For Ms. Cohen, this was an effort not only to challenge the notion of tipping, which she called “inherently racist and sexist”, but also to attract and retain workers. “Everyone is making it seem like the difficulties in finding staff are a post-pandemic issue,” he said. “But it was real before the pandemic, especially in New York.”
His new system was costly. Ms. Cohen, however, enthusiastic comments and hard-to-achieve reservations were often barely even-handed. Profits hovered about 1 percent, he said. “We were always swinging on the verge of collapse.”
The pandemic has changed that. Like many restaurateurs, Ms. Cohen has modernized her menu by offering three-course tastings instead of the five or 10 previously offered. Fewer options drastically reduced food costs and the number of people required to prepare familiar complex dishes, like the eggplant tiramisu served with a cloud of cotton candy.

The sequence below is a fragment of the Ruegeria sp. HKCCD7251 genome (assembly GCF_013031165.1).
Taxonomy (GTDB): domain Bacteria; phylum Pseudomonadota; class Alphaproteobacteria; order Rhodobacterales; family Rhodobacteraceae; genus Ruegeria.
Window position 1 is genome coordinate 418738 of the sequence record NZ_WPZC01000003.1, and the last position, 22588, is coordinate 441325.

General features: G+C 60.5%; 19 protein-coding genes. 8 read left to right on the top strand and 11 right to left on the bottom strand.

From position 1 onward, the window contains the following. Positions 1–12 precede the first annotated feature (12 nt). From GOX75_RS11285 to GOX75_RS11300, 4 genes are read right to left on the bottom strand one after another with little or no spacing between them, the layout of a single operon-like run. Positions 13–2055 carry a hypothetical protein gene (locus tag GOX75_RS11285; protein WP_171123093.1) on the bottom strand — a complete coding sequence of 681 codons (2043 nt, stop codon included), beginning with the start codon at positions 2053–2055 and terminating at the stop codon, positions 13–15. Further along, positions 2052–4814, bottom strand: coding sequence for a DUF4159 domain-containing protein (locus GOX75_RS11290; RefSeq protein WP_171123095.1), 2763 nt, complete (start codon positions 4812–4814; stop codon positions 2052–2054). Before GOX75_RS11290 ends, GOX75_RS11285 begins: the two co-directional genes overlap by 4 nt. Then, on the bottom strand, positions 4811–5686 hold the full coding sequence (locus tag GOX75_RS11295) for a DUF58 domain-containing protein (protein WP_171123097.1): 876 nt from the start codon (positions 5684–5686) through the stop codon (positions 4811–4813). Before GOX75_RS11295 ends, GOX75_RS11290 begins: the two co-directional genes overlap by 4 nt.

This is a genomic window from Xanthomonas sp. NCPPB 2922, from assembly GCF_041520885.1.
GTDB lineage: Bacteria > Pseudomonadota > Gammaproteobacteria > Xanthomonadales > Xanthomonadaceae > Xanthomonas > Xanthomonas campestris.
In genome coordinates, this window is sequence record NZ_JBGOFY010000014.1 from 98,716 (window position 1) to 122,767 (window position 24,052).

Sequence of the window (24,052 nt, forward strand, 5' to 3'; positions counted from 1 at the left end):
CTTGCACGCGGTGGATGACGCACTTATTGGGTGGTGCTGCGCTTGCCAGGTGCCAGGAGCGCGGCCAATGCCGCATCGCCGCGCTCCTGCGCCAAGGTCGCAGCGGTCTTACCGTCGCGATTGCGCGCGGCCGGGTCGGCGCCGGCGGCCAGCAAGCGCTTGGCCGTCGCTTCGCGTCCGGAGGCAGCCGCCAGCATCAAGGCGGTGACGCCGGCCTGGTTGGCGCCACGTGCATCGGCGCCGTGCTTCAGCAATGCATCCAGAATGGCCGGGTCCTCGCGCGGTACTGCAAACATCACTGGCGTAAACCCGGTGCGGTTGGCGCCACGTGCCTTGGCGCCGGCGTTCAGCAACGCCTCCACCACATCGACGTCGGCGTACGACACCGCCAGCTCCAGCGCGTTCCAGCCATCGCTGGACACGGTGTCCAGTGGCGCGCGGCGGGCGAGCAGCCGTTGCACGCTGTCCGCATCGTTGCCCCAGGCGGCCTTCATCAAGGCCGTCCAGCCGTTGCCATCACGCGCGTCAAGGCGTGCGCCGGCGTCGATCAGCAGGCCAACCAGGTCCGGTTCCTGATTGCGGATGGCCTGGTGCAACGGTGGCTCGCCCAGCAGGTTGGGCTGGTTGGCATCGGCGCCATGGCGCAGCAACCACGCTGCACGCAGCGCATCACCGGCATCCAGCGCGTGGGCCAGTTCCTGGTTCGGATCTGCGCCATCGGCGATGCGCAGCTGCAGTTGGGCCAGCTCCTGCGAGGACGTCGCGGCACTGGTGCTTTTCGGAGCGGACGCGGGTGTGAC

Today, Dirt Candy only offers a five-course menu and starts at $25 an hour for all employees. Ms. Cohen said her profits reached 5 percent last month. “The only way I could get paid fairly was to start running a better business,” he added. “Not the restaurant I dreamed of having, but a functioning restaurant.”
Some restaurants that aren’t ready to transition to a new fare structure are fine-tuning the edges to offer additional benefits and less strenuous schedules. Ellen Yin, a Philadelphia-based partner High Street Hospitality Grouphas long offered a health plan, but will soon add a lower premium plan and a student debt reduction program. This month, co-founder Jason Berry Knead the hospitalityA restaurant group in Washington, DC will begin offering a four-day workweek for their restaurant’s managers.
After losing two valuable long-time employees this summer, Mr. Berry has proposed a schedule change – four 12-hour workdays instead of five 11-hour shifts. One resigned to sell wine, the other to follow a dream and write children’s books.